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Grow Your Business Your Team

Creating a Successful (and Legal) Internship Program

Credit: bikeriderlondon/Shutterstock

Businesses hire interns to share their field experience with newcomers, get entry-level and administrative tasks done, and help students get the real-world experience they need to be successful. Although these student employees often work in exchange for stipends or academic credit, employers need to be careful: Interns do not equal free labor, and if you're thinking of welcoming interns into your office, there are a few key points to consider before you make your first hire.

Business News Daily spoke with legal and HR experts about providing a beneficial, legally compliant experience for your interns in a for-profit setting.

Pop culture (based on many real-life stories) makes it seem like interns' lives revolve around making copies, standing in long lines to get everyone coffee, and answering their boss's phone calls in the middle of the night, all without a single penny in return. However, there are tasks that an intern could be doing that would categorize them as an employee – which would mean legal entitlement to compensation.

The decision of whether to pay an intern is largely based on what the intern is doing. Adam Kemper, a labor and employment attorney for the Greenspoon Marder law firm, said there needs to be a distinction between interns' duties and a typical employee's duties if you don't intend to pay them.

"On a day-to-day basis, what is the intern doing?" Kemper said. "Shadowing? Running errands? Is he or she (working) independently or supervised?"

"Ensure that (an unpaid) intern is not performing work or taking on responsibilities that would typically be performed by a full-time employee," added Samantha Lambert, director of human resources at Blue Fountain Media.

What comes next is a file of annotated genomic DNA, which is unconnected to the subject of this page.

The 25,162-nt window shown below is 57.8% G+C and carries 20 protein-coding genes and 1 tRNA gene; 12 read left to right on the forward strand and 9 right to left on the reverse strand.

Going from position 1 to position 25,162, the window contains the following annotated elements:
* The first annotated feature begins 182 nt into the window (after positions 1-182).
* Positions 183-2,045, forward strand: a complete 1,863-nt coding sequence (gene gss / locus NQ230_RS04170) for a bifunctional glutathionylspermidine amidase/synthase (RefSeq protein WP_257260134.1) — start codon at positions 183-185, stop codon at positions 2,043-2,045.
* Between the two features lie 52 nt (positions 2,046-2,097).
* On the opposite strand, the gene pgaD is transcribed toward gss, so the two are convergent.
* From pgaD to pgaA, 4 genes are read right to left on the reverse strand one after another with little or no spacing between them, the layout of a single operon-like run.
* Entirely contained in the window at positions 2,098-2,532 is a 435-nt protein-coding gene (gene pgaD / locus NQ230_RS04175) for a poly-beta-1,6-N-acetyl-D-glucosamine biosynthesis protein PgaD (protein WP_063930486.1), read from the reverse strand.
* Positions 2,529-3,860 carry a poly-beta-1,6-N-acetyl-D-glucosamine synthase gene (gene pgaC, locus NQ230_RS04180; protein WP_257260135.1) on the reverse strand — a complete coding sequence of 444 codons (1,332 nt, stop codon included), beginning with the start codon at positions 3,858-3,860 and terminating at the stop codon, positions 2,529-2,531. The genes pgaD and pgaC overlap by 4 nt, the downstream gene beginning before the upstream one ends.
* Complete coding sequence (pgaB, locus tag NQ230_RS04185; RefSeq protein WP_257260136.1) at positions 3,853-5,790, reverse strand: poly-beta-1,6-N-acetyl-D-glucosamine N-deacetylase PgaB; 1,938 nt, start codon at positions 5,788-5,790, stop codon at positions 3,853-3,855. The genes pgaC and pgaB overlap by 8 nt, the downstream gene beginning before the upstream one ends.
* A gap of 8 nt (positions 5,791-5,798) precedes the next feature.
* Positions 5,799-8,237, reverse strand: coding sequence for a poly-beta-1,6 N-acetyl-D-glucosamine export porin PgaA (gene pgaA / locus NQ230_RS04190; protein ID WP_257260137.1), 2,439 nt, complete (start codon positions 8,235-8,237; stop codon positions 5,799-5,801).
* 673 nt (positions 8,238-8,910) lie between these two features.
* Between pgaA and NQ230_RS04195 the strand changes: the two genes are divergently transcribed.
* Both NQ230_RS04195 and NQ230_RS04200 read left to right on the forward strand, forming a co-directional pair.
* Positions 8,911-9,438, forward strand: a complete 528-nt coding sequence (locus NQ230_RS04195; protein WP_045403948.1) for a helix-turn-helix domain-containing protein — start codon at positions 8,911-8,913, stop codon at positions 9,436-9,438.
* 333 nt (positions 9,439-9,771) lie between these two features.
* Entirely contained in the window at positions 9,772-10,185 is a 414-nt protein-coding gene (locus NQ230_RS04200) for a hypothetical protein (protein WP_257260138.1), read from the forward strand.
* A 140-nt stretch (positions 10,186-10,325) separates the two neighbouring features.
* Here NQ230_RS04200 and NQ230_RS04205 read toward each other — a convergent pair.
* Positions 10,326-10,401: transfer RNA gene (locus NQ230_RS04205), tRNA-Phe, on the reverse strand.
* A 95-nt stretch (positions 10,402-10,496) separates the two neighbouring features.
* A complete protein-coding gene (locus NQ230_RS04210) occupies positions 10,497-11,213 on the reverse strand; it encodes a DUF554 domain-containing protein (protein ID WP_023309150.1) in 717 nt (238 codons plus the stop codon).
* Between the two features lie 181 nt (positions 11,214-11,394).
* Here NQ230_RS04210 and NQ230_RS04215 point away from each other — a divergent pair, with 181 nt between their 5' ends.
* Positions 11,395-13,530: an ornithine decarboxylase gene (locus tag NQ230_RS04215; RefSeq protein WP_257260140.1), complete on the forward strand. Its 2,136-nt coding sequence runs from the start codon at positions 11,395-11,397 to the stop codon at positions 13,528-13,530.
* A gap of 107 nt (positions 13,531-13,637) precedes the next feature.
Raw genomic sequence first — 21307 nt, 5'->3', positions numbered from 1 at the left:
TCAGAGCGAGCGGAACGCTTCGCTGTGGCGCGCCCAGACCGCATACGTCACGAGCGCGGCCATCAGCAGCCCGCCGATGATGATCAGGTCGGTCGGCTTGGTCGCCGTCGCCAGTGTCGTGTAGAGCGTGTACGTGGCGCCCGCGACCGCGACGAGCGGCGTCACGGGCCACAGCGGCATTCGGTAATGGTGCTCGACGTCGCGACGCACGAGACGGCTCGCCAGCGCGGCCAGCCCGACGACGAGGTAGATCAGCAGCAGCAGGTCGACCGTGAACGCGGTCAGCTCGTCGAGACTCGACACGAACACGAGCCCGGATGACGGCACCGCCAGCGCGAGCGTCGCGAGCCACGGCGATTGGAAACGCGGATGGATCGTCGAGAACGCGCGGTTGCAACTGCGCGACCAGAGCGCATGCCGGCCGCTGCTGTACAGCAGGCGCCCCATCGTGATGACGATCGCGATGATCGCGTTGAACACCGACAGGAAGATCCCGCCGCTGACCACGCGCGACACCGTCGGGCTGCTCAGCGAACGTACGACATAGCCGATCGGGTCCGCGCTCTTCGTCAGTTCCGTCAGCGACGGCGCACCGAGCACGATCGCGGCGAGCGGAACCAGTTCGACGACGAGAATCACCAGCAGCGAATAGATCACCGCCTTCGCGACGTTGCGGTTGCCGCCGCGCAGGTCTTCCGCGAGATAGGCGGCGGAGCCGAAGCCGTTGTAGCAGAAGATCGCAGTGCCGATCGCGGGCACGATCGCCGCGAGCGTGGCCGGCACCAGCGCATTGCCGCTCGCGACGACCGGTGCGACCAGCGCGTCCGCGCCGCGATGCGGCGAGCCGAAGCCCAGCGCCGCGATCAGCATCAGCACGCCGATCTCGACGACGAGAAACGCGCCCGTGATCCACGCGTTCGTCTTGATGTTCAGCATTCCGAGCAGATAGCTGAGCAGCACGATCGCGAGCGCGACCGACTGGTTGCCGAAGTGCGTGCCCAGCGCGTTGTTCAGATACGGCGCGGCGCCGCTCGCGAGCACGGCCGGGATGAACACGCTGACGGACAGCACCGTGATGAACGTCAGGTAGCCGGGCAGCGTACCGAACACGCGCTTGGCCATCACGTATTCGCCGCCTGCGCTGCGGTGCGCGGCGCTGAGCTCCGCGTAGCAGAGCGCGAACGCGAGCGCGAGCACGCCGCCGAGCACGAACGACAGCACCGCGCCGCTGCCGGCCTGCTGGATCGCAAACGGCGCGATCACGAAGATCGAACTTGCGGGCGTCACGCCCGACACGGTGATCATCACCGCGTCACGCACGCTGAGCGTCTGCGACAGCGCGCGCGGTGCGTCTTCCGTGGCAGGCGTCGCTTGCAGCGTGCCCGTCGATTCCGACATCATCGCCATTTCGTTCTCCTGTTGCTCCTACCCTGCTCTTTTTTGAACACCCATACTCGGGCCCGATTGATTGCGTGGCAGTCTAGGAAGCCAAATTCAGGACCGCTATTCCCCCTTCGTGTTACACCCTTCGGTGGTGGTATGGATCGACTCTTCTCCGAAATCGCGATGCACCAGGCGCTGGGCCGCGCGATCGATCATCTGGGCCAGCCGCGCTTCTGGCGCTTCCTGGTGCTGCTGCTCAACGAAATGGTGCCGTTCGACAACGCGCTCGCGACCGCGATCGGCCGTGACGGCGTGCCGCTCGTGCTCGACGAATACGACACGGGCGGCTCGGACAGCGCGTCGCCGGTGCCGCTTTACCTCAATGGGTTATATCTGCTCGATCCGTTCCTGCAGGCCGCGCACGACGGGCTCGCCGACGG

If there's any doubt whatsoever about whether the worker should be classified as an intern or employee, Kemper advised sticking with "employee" and adding him or her to the payroll.

"What's problematic for companies is that they're having interns run errands, get coffee, buy things for (employees) – nothing educational," Kemper said. "If you want to have someone do that, treat them as an employee and pay minimum wage."

If you decide to pay your intern, that might change the way you structure your program. Paid interns who receive at least minimum wage and overtime pay for working beyond 40 hours per week can technically perform the work of your regular workforce. However, the Department of Labor has a very specific set of guidelines regarding what unpaid interns can and can't do.

If receiving academic credit is not a possibility or the intern is already out of school, Lambert noted, your company must comply with the Fair Labor Standards Act (FLSA). This means your internship program must be designed so your company does not benefit at all from the interns' work, and the experience should be for educational purposes only. The employer should aim to provide the intern with skills that can be used in his or her future career, rather than skills particular to its own operations.

A good way to make the experience educational is to talk to the intern about the differences between school and career and tie their education into their internship.

"Students can have an idealistic view of how their college course has totally prepared them for the full-time position," said Tim Elmore, president of Growing Leaders. "While I can remain very positive about the need for higher education, I always communicate how different an eight-hour workday on the job is compared to a school day on the campus. I talk about the practical value of soft skills … versus the classroom, which measures memorization and test scores."